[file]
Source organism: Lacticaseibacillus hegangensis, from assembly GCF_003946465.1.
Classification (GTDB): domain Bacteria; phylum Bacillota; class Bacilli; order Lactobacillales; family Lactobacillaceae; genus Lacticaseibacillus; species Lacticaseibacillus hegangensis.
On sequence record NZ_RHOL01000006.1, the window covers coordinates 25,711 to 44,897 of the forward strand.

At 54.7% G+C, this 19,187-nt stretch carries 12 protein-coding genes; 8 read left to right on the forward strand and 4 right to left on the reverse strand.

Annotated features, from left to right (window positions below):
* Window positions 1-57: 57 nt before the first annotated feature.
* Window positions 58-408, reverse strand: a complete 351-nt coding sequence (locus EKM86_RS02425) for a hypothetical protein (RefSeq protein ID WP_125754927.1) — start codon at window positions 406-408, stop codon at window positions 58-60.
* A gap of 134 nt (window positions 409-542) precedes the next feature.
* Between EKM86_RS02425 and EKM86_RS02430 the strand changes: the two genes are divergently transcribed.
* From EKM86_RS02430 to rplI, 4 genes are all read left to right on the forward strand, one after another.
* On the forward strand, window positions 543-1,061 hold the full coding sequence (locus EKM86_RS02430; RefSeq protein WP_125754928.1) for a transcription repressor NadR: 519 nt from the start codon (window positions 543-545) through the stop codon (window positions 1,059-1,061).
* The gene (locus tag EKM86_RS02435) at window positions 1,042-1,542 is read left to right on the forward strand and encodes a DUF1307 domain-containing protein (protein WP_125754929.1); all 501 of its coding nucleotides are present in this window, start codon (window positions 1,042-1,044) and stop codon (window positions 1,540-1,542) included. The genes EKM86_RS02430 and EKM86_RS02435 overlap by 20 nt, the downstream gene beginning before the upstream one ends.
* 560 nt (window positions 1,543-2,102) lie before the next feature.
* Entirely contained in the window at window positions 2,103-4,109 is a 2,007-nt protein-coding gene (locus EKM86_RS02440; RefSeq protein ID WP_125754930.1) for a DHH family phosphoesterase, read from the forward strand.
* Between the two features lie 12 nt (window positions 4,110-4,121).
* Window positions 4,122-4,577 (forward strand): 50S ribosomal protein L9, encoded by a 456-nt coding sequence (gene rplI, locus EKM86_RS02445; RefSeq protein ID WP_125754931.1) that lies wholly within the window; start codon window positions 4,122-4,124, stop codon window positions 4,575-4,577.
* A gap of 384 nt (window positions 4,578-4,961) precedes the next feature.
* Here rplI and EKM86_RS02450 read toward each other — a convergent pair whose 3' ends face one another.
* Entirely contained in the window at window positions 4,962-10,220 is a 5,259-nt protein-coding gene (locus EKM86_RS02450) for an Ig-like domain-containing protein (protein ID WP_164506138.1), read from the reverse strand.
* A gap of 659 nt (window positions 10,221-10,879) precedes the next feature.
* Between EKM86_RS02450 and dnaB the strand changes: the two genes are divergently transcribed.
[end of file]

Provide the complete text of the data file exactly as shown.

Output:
Source organism: Lacticaseibacillus hegangensis, from assembly GCF_003946465.1.
Classification (GTDB): domain Bacteria; phylum Bacillota; class Bacilli; order Lactobacillales; family Lactobacillaceae; genus Lacticaseibacillus; species Lacticaseibacillus hegangensis.
On sequence record NZ_RHOL01000006.1, the window covers coordinates 25,711 to 44,897 of the forward strand.

At 54.7% G+C, this 19,187-nt stretch carries 12 protein-coding genes; 8 read left to right on the forward strand and 4 right to left on the reverse strand.

Annotated features, from left to right (window positions below):
* Window positions 1-57: 57 nt before the first annotated feature.
* Window positions 58-408, reverse strand: a complete 351-nt coding sequence (locus EKM86_RS02425) for a hypothetical protein (RefSeq protein ID WP_125754927.1) — start codon at window positions 406-408, stop codon at window positions 58-60.
* A gap of 134 nt (window positions 409-542) precedes the next feature.
* Between EKM86_RS02425 and EKM86_RS02430 the strand changes: the two genes are divergently transcribed.
* From EKM86_RS02430 to rplI, 4 genes are all read left to right on the forward strand, one after another.
* On the forward strand, window positions 543-1,061 hold the full coding sequence (locus EKM86_RS02430; RefSeq protein WP_125754928.1) for a transcription repressor NadR: 519 nt from the start codon (window positions 543-545) through the stop codon (window positions 1,059-1,061).
* The gene (locus tag EKM86_RS02435) at window positions 1,042-1,542 is read left to right on the forward strand and encodes a DUF1307 domain-containing protein (protein WP_125754929.1); all 501 of its coding nucleotides are present in this window, start codon (window positions 1,042-1,044) and stop codon (window positions 1,540-1,542) included. The genes EKM86_RS02430 and EKM86_RS02435 overlap by 20 nt, the downstream gene beginning before the upstream one ends.
* 560 nt (window positions 1,543-2,102) lie before the next feature.
* Entirely contained in the window at window positions 2,103-4,109 is a 2,007-nt protein-coding gene (locus EKM86_RS02440; RefSeq protein ID WP_125754930.1) for a DHH family phosphoesterase, read from the forward strand.
* Between the two features lie 12 nt (window positions 4,110-4,121).
* Window positions 4,122-4,577 (forward strand): 50S ribosomal protein L9, encoded by a 456-nt coding sequence (gene rplI, locus EKM86_RS02445; RefSeq protein ID WP_125754931.1) that lies wholly within the window; start codon window positions 4,122-4,124, stop codon window positions 4,575-4,577.
* A gap of 384 nt (window positions 4,578-4,961) precedes the next feature.
* Here rplI and EKM86_RS02450 read toward each other — a convergent pair whose 3' ends face one another.
* Entirely contained in the window at window positions 4,962-10,220 is a 5,259-nt protein-coding gene (locus EKM86_RS02450) for an Ig-like domain-containing protein (protein ID WP_164506138.1), read from the reverse strand.
* A gap of 659 nt (window positions 10,221-10,879) precedes the next feature.
* Between EKM86_RS02450 and dnaB the strand changes: the two genes are divergently transcribed.